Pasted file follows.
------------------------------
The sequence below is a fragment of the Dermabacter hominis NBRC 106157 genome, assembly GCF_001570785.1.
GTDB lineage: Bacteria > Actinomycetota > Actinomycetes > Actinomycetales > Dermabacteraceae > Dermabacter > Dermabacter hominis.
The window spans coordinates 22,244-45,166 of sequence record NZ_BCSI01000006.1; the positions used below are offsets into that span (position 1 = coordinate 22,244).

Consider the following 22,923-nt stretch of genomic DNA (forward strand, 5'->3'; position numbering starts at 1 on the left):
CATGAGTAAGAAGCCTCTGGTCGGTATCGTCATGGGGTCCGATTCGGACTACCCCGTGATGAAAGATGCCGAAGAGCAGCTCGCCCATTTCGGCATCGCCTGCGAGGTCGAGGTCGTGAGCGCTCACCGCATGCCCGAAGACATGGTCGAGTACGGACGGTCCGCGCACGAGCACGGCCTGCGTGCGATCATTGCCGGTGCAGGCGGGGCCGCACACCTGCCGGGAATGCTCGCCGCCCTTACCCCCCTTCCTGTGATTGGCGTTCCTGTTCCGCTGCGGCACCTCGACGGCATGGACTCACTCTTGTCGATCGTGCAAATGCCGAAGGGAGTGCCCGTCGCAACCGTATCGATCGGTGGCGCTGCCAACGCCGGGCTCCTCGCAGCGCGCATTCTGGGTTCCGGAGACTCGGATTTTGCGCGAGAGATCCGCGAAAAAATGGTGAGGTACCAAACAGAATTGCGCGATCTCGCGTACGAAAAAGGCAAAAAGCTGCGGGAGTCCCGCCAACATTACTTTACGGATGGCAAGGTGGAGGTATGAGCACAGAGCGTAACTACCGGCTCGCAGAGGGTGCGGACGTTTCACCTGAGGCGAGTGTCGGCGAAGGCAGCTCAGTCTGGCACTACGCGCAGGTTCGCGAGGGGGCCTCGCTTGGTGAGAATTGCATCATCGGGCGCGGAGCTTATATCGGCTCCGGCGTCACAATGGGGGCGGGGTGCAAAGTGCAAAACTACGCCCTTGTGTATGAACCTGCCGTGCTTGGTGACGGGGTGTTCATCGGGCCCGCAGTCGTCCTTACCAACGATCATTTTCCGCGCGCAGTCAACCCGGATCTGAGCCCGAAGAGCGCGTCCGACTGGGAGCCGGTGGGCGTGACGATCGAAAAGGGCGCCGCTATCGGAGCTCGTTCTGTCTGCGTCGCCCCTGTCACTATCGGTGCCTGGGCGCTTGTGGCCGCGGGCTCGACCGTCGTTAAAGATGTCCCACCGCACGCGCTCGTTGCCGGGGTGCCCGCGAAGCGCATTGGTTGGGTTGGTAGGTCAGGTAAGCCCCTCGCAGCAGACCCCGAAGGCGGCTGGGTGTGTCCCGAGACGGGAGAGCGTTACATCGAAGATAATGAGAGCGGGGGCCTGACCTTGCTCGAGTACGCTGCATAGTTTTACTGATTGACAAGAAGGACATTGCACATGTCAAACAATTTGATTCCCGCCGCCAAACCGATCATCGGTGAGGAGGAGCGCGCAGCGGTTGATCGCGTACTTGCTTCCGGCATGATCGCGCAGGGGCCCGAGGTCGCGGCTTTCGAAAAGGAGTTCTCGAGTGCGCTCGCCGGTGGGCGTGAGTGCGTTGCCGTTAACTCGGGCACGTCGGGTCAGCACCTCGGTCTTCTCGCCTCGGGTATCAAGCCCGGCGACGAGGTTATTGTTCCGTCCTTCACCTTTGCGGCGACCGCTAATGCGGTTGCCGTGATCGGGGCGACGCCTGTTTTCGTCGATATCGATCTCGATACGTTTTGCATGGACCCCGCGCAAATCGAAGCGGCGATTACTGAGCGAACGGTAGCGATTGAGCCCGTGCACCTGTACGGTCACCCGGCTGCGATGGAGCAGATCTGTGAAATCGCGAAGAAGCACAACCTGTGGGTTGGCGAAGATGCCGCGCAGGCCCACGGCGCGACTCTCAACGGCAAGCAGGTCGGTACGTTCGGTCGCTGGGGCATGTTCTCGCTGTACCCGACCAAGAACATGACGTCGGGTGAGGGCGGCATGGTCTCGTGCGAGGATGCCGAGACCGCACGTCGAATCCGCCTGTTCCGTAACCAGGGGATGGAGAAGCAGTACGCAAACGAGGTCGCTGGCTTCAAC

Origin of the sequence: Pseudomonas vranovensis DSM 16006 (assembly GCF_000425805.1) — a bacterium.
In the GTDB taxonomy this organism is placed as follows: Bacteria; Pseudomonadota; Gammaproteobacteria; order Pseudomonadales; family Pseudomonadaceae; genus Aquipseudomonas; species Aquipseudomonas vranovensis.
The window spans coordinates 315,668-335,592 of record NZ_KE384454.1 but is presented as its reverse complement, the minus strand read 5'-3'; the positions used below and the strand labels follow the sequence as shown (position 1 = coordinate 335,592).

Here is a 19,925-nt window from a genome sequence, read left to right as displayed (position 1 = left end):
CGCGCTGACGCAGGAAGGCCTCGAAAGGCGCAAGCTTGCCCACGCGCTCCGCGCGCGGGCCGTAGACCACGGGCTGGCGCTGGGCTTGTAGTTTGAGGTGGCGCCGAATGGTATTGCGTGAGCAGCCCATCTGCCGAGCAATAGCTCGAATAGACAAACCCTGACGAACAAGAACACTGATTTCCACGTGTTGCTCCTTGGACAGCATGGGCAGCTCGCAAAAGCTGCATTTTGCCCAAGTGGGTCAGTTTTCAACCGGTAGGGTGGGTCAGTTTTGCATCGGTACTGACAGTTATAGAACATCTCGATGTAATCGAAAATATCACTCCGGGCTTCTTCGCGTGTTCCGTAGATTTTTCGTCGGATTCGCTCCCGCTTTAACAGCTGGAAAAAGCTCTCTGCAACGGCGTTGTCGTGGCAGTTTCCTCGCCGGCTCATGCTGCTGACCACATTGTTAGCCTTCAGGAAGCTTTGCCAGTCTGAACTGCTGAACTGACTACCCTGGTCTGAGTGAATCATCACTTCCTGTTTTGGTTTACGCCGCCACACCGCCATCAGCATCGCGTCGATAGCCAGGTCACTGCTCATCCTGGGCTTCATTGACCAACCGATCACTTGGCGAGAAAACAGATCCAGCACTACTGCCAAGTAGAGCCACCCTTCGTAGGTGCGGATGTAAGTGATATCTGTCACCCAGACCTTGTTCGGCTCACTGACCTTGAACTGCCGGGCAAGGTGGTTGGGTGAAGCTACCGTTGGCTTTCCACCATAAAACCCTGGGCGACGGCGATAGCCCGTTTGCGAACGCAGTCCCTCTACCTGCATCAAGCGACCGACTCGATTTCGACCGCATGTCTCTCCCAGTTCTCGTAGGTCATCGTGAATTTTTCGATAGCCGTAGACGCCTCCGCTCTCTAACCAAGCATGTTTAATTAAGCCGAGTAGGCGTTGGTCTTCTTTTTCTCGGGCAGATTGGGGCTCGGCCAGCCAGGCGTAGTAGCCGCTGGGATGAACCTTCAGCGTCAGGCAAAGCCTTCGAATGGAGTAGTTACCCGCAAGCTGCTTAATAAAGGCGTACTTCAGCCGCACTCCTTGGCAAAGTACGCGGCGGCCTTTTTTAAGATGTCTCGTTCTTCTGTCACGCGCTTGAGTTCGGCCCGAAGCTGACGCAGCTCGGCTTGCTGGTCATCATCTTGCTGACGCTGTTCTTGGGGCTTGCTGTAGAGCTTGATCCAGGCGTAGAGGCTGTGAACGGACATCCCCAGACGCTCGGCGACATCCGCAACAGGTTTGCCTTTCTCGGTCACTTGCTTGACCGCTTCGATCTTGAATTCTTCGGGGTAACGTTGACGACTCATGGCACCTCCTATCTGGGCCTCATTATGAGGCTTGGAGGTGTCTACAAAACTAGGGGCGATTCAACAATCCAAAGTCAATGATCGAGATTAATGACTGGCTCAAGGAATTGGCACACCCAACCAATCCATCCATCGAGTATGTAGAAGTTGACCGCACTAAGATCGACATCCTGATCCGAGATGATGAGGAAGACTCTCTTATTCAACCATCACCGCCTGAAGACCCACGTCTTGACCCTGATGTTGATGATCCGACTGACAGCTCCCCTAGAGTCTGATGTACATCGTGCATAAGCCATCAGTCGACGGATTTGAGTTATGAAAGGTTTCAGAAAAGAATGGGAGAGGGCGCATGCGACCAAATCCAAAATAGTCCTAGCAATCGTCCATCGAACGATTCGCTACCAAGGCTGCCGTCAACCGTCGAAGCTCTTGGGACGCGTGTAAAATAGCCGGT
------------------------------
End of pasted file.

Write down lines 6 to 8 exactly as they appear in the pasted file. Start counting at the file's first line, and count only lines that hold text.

Origin of the sequence: Pseudomonas vranovensis DSM 16006 (assembly GCF_000425805.1) — a bacterium.
In the GTDB taxonomy this organism is placed as follows: Bacteria; Pseudomonadota; Gammaproteobacteria; order Pseudomonadales; family Pseudomonadaceae; genus Aquipseudomonas; species Aquipseudomonas vranovensis.
The window spans coordinates 315,668-335,592 of record NZ_KE384454.1 but is presented as its reverse complement, the minus strand read 5'-3'; the positions used below and the strand labels follow the sequence as shown (position 1 = coordinate 335,592).